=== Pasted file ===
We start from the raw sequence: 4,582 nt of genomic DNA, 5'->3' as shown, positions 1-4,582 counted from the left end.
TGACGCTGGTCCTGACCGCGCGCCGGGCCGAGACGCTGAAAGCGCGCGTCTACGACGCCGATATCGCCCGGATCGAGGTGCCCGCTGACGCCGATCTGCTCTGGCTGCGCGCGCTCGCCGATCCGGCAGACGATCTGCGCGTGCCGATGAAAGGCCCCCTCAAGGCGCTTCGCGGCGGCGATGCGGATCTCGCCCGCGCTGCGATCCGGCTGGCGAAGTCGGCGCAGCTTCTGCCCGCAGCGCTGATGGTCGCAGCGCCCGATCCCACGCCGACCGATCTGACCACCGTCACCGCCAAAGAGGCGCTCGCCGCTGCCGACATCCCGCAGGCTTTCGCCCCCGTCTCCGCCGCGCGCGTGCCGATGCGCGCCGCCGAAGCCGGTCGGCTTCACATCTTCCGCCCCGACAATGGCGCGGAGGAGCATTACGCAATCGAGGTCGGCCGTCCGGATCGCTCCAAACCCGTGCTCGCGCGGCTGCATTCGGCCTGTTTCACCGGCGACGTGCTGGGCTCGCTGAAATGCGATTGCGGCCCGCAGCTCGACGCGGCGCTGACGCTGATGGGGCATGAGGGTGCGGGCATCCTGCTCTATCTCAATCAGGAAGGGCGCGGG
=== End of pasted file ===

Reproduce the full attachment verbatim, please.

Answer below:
We start from the raw sequence: 4,582 nt of genomic DNA, 5'->3' as shown, positions 1-4,582 counted from the left end.
TGACGCTGGTCCTGACCGCGCGCCGGGCCGAGACGCTGAAAGCGCGCGTCTACGACGCCGATATCGCCCGGATCGAGGTGCCCGCTGACGCCGATCTGCTCTGGCTGCGCGCGCTCGCCGATCCGGCAGACGATCTGCGCGTGCCGATGAAAGGCCCCCTCAAGGCGCTTCGCGGCGGCGATGCGGATCTCGCCCGCGCTGCGATCCGGCTGGCGAAGTCGGCGCAGCTTCTGCCCGCAGCGCTGATGGTCGCAGCGCCCGATCCCACGCCGACCGATCTGACCACCGTCACCGCCAAAGAGGCGCTCGCCGCTGCCGACATCCCGCAGGCTTTCGCCCCCGTCTCCGCCGCGCGCGTGCCGATGCGCGCCGCCGAAGCCGGTCGGCTTCACATCTTCCGCCCCGACAATGGCGCGGAGGAGCATTACGCAATCGAGGTCGGCCGTCCGGATCGCTCCAAACCCGTGCTCGCGCGGCTGCATTCGGCCTGTTTCACCGGCGACGTGCTGGGCTCGCTGAAATGCGATTGCGGCCCGCAGCTCGACGCGGCGCTGACGCTGATGGGGCATGAGGGTGCGGGCATCCTGCTCTATCTCAATCAGGAAGGGCGCGGG